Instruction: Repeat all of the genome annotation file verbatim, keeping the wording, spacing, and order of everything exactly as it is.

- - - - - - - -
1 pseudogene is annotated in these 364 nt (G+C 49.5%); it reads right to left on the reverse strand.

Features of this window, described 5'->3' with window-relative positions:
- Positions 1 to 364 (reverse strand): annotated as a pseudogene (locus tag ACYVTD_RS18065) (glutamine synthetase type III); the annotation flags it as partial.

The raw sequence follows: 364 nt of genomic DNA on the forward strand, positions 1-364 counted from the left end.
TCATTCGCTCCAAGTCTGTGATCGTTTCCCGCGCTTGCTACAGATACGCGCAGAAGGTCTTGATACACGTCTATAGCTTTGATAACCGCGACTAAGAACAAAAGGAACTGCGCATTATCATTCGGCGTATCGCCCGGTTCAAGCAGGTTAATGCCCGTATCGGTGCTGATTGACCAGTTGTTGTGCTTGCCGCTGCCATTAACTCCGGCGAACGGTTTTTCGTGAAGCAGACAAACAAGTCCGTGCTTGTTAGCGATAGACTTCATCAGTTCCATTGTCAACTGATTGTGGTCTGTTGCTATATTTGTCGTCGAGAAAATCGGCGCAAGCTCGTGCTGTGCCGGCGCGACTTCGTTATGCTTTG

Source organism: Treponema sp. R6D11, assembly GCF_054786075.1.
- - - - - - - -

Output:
1 pseudogene is annotated in these 364 nt (G+C 49.5%); it reads right to left on the reverse strand.

Features of this window, described 5'->3' with window-relative positions:
- Positions 1 to 364 (reverse strand): annotated as a pseudogene (locus tag ACYVTD_RS18065) (glutamine synthetase type III); the annotation flags it as partial.

The raw sequence follows: 364 nt of genomic DNA on the forward strand, positions 1-364 counted from the left end.
TCATTCGCTCCAAGTCTGTGATCGTTTCCCGCGCTTGCTACAGATACGCGCAGAAGGTCTTGATACACGTCTATAGCTTTGATAACCGCGACTAAGAACAAAAGGAACTGCGCATTATCATTCGGCGTATCGCCCGGTTCAAGCAGGTTAATGCCCGTATCGGTGCTGATTGACCAGTTGTTGTGCTTGCCGCTGCCATTAACTCCGGCGAACGGTTTTTCGTGAAGCAGACAAACAAGTCCGTGCTTGTTAGCGATAGACTTCATCAGTTCCATTGTCAACTGATTGTGGTCTGTTGCTATATTTGTCGTCGAGAAAATCGGCGCAAGCTCGTGCTGTGCCGGCGCGACTTCGTTATGCTTTG

Source organism: Treponema sp. R6D11, assembly GCF_054786075.1.